6. Butter two baking sheets (don't use parchment in this recipe as the bottoms of the buns won't brown enough if you do.) Punch down the dough and turn it out onto a lightly floured work surface. Roll out the dough to a thickness of about ½ inch.

7. Use a 3-inch cutter to cut out as many rounds as possible, spacing the rounds apart on the prepared baking sheets. Reroll the scraps and cut out more rounds.

8. Loosely cover the rounds with plastic wrap and let them rise until they are very puffy, 1 to 1½ hours. While the rounds are rising, preheat your oven to 375 °F.

9. Brush the tops of the rounds with half of the melted butter. Bake until the tops and undersides of the buns are deep golden brown, 15-20 minutes. Brush the tops with the remaining melted butter. Cool completely.

Best Juicy Burger with a brioche bun on a platter.

Frequently asked questions

What is the difference between active dry and instant yeast?

Active dry and instant yeasts can be used interchangeably in recipes, but there are some differences. Active dry yeast requires proofing or activation (as the name implies) before it is used in a recipe. It needs to be dissolved in warm water (between 105°F to 115°F) with a small amount of sugar to "feed" it. Proofing takes around 5 minutes, and creates a foamy, bubbly mixture. Instant yeast, does not require proofing and can be directly added to the dry ingredients in a recipe.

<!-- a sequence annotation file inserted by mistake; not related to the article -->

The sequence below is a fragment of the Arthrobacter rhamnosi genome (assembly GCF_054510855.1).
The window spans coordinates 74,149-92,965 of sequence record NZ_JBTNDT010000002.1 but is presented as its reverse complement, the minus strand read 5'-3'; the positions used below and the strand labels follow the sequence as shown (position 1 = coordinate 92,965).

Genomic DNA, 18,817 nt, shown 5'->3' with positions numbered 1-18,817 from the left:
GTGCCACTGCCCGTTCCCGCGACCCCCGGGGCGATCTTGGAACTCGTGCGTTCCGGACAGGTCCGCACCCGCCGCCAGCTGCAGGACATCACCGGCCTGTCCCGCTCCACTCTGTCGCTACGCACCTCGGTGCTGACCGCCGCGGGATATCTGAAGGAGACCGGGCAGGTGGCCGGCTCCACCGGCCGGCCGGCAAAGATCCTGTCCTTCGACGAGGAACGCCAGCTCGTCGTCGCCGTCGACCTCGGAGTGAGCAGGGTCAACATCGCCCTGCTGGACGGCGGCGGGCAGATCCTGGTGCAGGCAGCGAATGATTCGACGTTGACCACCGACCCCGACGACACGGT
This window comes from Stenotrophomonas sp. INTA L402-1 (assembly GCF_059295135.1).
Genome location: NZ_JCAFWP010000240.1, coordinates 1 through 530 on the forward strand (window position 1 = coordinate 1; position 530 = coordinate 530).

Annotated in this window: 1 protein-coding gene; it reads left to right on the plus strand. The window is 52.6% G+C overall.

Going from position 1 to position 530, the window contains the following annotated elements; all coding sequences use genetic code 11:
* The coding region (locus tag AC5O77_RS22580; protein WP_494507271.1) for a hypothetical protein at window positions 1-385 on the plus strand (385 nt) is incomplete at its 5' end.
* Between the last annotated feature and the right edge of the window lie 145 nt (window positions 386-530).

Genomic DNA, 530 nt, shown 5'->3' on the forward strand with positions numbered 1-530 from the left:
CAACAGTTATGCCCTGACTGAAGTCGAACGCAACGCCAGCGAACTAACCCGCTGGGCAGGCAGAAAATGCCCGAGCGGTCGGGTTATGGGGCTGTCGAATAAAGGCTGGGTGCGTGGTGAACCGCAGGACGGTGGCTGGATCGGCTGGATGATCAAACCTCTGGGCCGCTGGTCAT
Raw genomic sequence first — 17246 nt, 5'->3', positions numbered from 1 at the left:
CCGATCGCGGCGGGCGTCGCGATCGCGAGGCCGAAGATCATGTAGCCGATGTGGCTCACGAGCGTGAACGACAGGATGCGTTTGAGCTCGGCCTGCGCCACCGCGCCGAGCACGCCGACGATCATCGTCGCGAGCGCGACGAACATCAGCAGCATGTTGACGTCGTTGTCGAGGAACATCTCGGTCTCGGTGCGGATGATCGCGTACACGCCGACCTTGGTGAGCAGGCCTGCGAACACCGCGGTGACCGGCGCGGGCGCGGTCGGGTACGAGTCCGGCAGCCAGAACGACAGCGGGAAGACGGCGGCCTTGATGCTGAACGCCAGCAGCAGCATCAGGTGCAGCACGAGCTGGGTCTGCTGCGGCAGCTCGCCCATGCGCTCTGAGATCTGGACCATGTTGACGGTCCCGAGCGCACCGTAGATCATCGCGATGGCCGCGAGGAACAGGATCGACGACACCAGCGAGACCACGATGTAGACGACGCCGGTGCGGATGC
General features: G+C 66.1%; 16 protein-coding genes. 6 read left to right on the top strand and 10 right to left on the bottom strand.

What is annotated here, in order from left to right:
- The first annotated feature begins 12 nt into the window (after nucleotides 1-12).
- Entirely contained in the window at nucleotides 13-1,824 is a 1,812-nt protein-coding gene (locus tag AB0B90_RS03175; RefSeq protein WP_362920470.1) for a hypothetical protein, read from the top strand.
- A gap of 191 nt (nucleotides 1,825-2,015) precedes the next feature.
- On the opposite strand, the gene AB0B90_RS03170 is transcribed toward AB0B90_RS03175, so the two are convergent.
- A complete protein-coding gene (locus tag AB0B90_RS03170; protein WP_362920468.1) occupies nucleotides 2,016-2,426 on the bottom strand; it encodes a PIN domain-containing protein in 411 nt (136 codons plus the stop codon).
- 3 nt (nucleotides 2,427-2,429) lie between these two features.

Recipes that use instant yeast often have shorter rising times. Active dry yeast requires a longer rising time due to the additional step of proofing.

What is the difference between brioche buns and regular buns?

Brioche is a soft, lightly sweet bread that is used in both sweet and savory recipes. Because brioche is made from an "enriched" dough, it has a softer texture than regular buns. The enriched brioche dough contains butter, milk, eggs, and sugar, giving it a fluffier, richer, taste and texture after baking.

Why aren't my yeast rolls light and fluffy?

There are various reasons as to why your yeast rolls aren't light and fluffy. First, you could have added too much flour in the kneading process, making the dough too heavy. Second, you may not have given the dough ample time to rise, resulting in dense, unfluffy rolls. Make sure that the rolls are noticeably puffy before finishing the proofing process and baking them.